NSA Got Leader Numbers From U.S. Official, Guardian Says

As U.S. allies demand clarification about National Security Agency surveillance programs, the Guardian newspaper reported that a government official gave the agency phone numbers of 35 world leaders for tracking.

A classified memo leaked by fugitive former contractor Edward Snowden discloses that the NSA sought telephone numbers from officials at the White House and the defense and state departments so they could be added to surveillance systems, the Guardian reported.

The memo dated October 2006 -- during the administration of President George W. Bush -- didn’t name the world leaders or the U.S. official who provided the numbers, according to the U.K.- based newspaper.

The Guardian report was published amid rising tension between the U.S. and its allies over revelations about NSA collection of communication data. A series of disclosures this week detailed allegations of U.S. surveillance of German Chancellor Angela Merkel’s private mobile phone, of former Mexican President Felipe Calderon’s e-mail while in office, and of the collection of data on ordinary French citizens. Last month, Brazilian President Dilma Rousseff canceled a state visit to Washington after revelations that the NSA had monitored her e-mail and telephone exchanges with top aides.

President Barack Obama’s administration is trying to contain the fallout from the revelations.

Diplomatic Channels

“We have diplomatic relations and channels that we use in order to discuss these issues that have clearly caused some tension in our relationships with other nations around the world,” White House press secretary Jay Carney said today, addressing questions about Merkel’s reaction.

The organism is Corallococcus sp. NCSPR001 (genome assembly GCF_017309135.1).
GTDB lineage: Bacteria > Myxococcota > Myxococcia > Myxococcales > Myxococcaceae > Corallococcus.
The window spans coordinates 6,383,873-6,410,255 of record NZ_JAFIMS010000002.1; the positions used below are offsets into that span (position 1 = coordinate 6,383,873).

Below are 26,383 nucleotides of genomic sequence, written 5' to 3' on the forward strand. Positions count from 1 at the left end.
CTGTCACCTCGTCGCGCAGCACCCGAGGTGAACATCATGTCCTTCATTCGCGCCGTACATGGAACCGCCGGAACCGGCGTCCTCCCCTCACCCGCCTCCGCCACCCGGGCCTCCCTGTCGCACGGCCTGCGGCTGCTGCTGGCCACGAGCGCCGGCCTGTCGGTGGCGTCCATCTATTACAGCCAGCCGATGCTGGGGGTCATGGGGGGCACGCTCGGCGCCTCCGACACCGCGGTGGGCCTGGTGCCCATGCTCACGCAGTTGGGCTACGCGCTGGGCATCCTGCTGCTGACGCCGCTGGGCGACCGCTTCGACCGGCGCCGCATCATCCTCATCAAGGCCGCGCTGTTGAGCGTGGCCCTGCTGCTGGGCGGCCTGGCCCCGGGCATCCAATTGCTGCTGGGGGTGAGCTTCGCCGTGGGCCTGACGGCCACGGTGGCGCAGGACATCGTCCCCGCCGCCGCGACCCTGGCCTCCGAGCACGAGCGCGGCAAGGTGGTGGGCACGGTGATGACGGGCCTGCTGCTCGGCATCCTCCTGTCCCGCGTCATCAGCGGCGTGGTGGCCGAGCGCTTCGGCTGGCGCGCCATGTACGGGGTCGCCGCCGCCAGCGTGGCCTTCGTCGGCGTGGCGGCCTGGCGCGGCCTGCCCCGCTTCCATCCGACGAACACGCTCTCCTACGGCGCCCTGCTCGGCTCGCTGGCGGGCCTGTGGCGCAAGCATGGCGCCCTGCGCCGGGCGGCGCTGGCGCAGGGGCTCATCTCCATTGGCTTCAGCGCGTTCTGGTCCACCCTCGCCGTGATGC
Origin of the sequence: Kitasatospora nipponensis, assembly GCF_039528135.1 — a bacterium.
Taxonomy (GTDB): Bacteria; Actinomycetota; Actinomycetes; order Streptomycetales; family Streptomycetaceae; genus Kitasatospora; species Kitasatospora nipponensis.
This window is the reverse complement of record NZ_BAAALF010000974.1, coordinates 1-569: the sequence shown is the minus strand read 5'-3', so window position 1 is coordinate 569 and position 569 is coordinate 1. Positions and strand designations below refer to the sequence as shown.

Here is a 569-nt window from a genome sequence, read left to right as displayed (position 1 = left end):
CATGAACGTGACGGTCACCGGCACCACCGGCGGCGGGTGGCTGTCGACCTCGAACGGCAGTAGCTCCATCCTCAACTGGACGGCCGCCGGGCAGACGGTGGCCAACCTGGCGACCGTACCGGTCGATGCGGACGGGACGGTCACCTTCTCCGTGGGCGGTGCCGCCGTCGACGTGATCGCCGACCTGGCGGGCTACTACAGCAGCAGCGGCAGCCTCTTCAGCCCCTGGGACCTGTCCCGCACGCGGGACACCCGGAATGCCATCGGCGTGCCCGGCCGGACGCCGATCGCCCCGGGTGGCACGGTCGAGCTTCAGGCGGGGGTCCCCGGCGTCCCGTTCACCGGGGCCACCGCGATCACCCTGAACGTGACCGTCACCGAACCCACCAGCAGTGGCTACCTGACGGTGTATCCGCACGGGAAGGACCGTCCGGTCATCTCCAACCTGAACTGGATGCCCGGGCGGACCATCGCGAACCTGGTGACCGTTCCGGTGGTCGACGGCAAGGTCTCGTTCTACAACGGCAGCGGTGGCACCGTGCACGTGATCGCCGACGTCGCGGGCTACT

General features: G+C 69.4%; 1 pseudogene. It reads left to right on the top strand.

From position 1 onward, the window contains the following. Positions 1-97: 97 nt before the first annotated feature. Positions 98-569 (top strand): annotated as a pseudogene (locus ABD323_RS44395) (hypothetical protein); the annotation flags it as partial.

Merkel said today eavesdropping on allies is unacceptable, and her government summoned the U.S. ambassador to the Foreign Ministry in Berlin to discuss the issue. Obama spoke with Merkel by telephone yesterday.

“‘Spying among friends is not done,’’ Merkel told reporters before a European Union summit in Brussels, her first public reaction to yesterday’s report in Der Spiegel magazine that her mobile phone had been bugged. ‘‘We need trust between allies and partners, and this trust must be re-established.’’

U.S. officials are warning foreign intelligence agencies that Snowden may have obtained documents detailing their cooperation with the American government, the Washington Post reported today on its website. Some of the agencies are in countries that aren’t publicly allied with the U.S., the newspaper reported, citing unidentified U.S. officials.

Not Unique

Carney said the Obama administration is reviewing surveillance policies and repeated that the U.S. ‘‘is not and will not monitor the chancellor’s communications.” He refused to answer a question about whether the U.S. had spied on Merkel in the past.

He also suggested that such surveillance wasn’t unique to the U.S.

“We have made clear that the United States gathers foreign intelligence of the type gathered by all nations,” he said.

The Guardian report said the classified document it obtained showed that the NSA encouraged senior officials in government to share contact information they had so that phone numbers of foreign politicians could be entered into its system.

One unidentified official turned over 200 numbers, including those of 35 world leaders, according to the newspaper. While most were available through public sources, 43 were previously unknown telephone numbers, the Guardian said. The leaders were not named in the memo, according to the newspaper.

Trade Talks

The memo also said the eavesdropping provided little intelligence, the Guardian said.

Carney said the U.S. doesn’t expect the controversy over surveillance will imperil talks on a trans-Atlantic trade agreement that Obama is seeking.

Neither Merkel nor any of the other 27 EU leaders entering the EU summit echoed a call by European Parliament President Martin Schulz to suspend EU-U.S. trade talks.

“There has to be a moment where we interrupt,” Schulz said on his way into the summit a few minutes after Merkel. “When I go into a negotiation and fear that the other side, a friendly democracy, has conducted espionage to find out what I’ll say in the negotiations, then we’re not at the same level anymore.”

Fredrik Erixon, director of the European Centre for International Political Economy in Brussels, said the fallout “isn’t going to seriously affect the EU-U.S. trade talks because most of the EU governments, especially Germany’s, are keen for a trade deal.”

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